Want a conversation starter (or a hand grenade!) for the coffee break or the family table? Try this transcript of the latest Freakonomics podcast on the differences between men and women. To make it easier I’ve picked out a number of fascinating facts:

  • More than half of all college students in the U.S., about 57 percent, are female.
  • The male-female income gap is tightening.
  • Women hold about 20 percent of the seats in both the U.S. Senate and the House of Representatives– the highest proportion ever.
  • Three of the last five Secretaries of State were women.
  • Women file only about 7.5% of all patents (mainly because far more men work in Research & Design).
  • 80 to 85 percent of the lightning fatalities across the United States are men (they tend to be outside more than women and they also tend not to go inside when lightning threatens)
  • Males have almost 4 times higher drowning rates than females (men spend more time in the water, they overestimate their swimming abilities, and drink more).
  • Women are half as likely as men to become alcoholics, but twice as likely to have a phobia.
  • Women are more likely to kill off a bad marriage—they file for roughly two-thirds of divorces.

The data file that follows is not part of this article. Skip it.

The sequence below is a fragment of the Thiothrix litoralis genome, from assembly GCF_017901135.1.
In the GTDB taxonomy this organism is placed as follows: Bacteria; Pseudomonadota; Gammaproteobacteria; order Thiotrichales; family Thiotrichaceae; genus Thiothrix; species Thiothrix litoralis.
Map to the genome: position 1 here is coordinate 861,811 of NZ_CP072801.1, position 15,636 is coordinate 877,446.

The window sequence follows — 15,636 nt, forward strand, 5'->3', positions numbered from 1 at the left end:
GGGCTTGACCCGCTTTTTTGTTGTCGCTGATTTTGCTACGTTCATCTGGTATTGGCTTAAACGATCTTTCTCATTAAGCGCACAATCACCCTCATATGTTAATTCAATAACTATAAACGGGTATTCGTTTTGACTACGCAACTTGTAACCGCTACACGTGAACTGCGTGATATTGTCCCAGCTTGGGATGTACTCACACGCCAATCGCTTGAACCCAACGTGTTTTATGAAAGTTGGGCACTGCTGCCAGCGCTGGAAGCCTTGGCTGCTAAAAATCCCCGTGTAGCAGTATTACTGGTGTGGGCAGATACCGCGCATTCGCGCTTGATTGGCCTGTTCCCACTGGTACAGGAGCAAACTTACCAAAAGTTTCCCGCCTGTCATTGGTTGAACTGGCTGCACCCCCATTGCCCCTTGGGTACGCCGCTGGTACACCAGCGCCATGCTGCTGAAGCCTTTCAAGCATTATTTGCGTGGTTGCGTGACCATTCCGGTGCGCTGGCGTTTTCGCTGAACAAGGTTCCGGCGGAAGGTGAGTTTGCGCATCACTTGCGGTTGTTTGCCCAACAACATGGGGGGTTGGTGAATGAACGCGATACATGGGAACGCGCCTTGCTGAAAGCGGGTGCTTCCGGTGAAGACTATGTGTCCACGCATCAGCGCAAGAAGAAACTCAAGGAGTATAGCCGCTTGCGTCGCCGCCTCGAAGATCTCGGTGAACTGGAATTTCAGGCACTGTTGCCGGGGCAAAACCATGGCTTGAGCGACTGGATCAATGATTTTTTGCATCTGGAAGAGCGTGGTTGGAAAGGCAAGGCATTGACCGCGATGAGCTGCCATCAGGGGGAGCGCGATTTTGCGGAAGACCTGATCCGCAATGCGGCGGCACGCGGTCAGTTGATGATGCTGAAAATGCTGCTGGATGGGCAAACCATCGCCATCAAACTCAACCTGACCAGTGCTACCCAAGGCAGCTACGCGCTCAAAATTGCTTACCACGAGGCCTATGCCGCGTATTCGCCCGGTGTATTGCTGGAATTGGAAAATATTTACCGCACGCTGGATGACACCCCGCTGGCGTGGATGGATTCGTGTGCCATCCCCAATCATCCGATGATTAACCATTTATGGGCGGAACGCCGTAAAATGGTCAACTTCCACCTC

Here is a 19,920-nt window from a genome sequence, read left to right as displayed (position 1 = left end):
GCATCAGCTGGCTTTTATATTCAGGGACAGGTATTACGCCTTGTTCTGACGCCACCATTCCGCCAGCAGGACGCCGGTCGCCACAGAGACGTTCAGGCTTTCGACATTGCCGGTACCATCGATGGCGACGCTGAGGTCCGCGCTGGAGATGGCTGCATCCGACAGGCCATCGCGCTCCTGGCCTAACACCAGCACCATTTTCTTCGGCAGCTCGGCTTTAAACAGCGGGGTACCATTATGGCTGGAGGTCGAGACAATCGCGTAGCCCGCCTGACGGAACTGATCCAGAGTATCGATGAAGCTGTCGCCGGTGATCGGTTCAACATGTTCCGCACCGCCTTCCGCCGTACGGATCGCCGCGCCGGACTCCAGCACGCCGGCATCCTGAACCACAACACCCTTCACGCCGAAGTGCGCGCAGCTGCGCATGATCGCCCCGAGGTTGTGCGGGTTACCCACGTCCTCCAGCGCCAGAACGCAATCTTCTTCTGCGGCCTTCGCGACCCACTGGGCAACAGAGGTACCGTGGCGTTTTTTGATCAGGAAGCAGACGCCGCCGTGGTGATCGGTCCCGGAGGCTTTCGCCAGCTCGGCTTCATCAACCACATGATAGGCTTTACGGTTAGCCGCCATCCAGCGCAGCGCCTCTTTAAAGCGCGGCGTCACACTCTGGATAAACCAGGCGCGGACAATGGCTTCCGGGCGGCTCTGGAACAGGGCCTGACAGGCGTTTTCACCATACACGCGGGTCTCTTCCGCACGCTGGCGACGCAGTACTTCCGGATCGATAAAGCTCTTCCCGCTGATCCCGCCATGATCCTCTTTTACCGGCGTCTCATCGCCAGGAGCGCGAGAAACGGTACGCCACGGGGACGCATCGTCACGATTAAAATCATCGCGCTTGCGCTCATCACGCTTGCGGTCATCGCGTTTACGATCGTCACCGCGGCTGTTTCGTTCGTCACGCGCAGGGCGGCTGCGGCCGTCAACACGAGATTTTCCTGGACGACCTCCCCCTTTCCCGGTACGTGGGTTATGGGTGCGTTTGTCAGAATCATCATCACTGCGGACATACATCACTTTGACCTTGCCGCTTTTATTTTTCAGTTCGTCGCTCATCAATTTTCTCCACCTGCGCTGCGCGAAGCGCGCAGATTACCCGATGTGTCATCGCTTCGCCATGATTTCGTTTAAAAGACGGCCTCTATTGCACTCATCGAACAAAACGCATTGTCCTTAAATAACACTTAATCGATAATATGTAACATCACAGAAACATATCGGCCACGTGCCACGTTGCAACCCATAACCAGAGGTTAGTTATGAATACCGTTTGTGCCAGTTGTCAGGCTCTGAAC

• Females now outnumber males on Facebook and Twitter, and that’s been true just about across any aspect of the Internet you can imagine, including online games.
  • Only 9% of Wikipedia editors are women (perhaps because men have more spare time and women are less comfortable with conflict)
  • 75 to 80 percent of crimes prosecuted by the police are by male offenders.
  • There are only two crimes in the United States today for which women get arrested more than men - prostitution and being a juvenile runaway.
  • A man is much less likely than a woman to do you a favor.
  • Men are much worse at washing their hands.
  • Men are thoroughly incapable of simply saying “I don’t know” even if in fact they don’t know the answer.
  • Women are often underpaid because they simply don’t ask for the raise they should get; they don’t negotiate as hard.
  • Although women are earning more and have many more opportunities, they are reporting lower life satisfaction levels than in the 1970′s, whereas men are happier.

On the last stat, economist Betsy Stevenson comments:

Where women have gained more autonomy, more financial power, more market power, more responsibility and power within their families, they have become less happy and men have become slightly happier. And so one possibility is that somehow this sort of revolution in our lives has actually benefited men more than it’s benefited women.

All in all, still glad to be a man!

(Am I allowed to say that?)